Recent works such as What you’ll see in the rebellion and Something funny happened on the way to the tyranny have brought many fresh new eyes to this outpost on the Internet. We are a nation on the cusp of repeating history.
Anyone familiar with an accurate telling of the political truths leading up to the events of mid-April, 1775 in small towns and villages west of Boston knows that while the Colonials and their British masters were at loggerheads for the better part of a decade over a number of issues including taxation and liberty, the immediate and proximate trigger of the first American Revolutionary war was an attempt by General Thomas Gage to disarm the Colonists.
Yes, the American Revolution was triggered by a gun control raid that was met with force by the American people.
The Colonials—they would have been uncomfortable thinking of themselves as anything but British prior to early 1775—were a spirited, raucous bunch. They worked hard, and were civically-minded, deeply concerned about the welfare of their fellow citizens, and jealously guarded their liberties. David Hackett Fischer’s Paul Revere’s Ride is a historical touchstone for those of us involved in the Appleseed Project, because Fischer goes well beyond just the few hours of Revere’s historic ride, to explain in depth the culture behind it.
Anyone could have ridden through the countryside yelling, “the Regulars are about!” and been dismissed as a crank or a drunk.
What made “Revere’s ride” special was that he wasn’t just a man. He was many men and women in a deeply interconnected network linked by the a common cause of Liberty.
Fiercely dependent and interdependent upon one another, the Colonials had been through three wars within the the preceding decades, and had devised a system of church bells, dispatch riders, signal fires and musket volleys to warn the countryside of danger. This was perfected after earlier raids during the Powder Alarm.
Paul Revere and the other dispatch riders that April morning were cogs in a communications machine that had 14,000 militiamen marching towards the Concord Road before the sun rose on April 19, 1775.
Six hours. 14,000 men.
I want you to think about that for a moment.
Let’s be honest with ourselves. How many people could we turn out, if we found out tonight at midnight, about a threat to liberty so dire that it must be met. How many people could you get to show up with you?
We all know the ‘get out the word’ advantages we have – iPhones, landline phones, payphones, laptops, netbooks, desktops, tablets, pagers, email, Facebook, Twitter, blogs, the World Wide Web, radio and Youtube channels.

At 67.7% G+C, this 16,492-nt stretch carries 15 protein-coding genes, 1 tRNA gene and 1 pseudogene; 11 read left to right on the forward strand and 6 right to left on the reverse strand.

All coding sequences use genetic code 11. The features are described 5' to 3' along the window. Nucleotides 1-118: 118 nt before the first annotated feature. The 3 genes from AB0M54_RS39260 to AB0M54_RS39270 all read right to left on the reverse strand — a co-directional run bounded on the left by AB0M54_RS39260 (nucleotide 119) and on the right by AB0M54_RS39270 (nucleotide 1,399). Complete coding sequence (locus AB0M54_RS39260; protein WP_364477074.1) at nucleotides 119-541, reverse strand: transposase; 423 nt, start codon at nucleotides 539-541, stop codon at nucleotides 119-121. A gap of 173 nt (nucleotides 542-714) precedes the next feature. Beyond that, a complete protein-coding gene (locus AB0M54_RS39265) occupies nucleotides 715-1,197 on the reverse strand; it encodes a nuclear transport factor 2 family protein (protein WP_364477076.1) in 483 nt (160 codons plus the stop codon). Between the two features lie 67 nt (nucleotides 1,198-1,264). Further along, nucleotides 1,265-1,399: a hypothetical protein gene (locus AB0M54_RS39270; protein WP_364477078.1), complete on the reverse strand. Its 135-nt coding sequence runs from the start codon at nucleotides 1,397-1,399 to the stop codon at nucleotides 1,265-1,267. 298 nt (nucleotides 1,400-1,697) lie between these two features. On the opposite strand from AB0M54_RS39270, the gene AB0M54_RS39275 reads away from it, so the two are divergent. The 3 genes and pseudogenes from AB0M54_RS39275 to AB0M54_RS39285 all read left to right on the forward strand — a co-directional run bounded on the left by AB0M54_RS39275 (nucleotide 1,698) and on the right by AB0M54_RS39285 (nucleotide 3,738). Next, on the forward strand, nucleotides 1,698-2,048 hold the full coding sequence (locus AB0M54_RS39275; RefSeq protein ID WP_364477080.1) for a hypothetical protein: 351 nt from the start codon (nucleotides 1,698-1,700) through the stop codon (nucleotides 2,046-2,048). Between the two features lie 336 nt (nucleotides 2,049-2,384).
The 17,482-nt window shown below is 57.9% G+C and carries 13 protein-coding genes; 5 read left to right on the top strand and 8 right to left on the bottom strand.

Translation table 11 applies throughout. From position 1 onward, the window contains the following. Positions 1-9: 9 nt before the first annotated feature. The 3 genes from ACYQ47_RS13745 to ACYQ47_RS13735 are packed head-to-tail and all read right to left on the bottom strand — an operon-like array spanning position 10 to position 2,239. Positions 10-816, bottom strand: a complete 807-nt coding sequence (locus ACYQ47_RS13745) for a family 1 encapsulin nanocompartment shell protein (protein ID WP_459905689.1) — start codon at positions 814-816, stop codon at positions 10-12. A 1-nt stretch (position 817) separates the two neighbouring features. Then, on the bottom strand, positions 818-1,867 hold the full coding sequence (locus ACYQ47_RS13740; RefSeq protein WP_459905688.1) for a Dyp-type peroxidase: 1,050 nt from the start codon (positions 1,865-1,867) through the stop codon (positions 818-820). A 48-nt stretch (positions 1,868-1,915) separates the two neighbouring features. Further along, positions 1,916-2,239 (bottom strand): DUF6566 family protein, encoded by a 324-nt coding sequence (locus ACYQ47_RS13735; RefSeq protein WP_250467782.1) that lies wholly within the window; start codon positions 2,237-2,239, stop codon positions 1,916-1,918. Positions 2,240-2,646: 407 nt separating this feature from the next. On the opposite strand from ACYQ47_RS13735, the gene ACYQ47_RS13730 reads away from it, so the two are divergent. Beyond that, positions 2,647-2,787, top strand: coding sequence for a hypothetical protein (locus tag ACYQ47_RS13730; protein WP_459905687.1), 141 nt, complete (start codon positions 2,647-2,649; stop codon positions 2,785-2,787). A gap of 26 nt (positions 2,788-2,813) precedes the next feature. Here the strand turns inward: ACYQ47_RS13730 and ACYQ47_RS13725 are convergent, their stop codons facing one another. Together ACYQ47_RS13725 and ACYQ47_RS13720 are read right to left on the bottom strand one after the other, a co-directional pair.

How many of you could get 10,000 to show up?
How many of you could get 1,000?
OK, let’s make it real easy. How many of you could get 100 to show up? How many of you could get 10?
How do you measure the value of liberty to a society?
Do you measure it by the number of people who are willing to show up to defend it?
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The “National Guard and the Naval Militia” are one part of our Republic’s militia, formally identified in 10 USC § 311 (b) (1) as the “organized militia.”
You and I and others not formally part of the National Guard or Naval Militia or on active duty military are codified in 10 USC § 311 (b) (2) as the”unorganized militia.”
We are the militia.
Those of us between the ages of 17-45 are bound by law. Those of us below or older than that range are bound by duty, honor, heritage, loyalty and love. There is no middle ground, and few legitimate (mental and physical health, criminal history) excuses.
If the National Guard are today’s Minutemen, we are the larger backbone of that militia, drawn to serve our nation much as Jason Russell, Samuel Whittemore, David Lamson, Mother Batherick, and “death on a pale horse” himself, Hezekiah Wyman, were that first day patriotism called them to war to defend their families, communities, and way of life from those who would enslave them to a disconnected, arrogant tyrant.
The very AR-15 that despots in Illinois, New York, and Washington, D.C. would force you to surrender is the preferred militia weapon of our time, above all others. Charged by the standard 30-round magazine commonly used by all branches of our armed forces and reserves, it is the firearm of contemporary military utility due to the similarity is has with the selective-fire M-4 Carbine and M-16 rifles of our nation’s standing military, sharing many common parts, ammunition, and magazines.
That the AR-15 is the single most protected firearm under the clear intention of the Founding Fathers for citizens to be armed with weapons of military utility is not up for debate or discussion. By function and role, it is the firearm of the American Patriot and militiaman.
Any attempt to strip the American citizen of the AR-15 or similar firearms is an attack on the very fabric of our Republic, an affront to the clear intent of the Founders, an assault on the plain meaning of the Constitution, and an attempted rape of Liberty.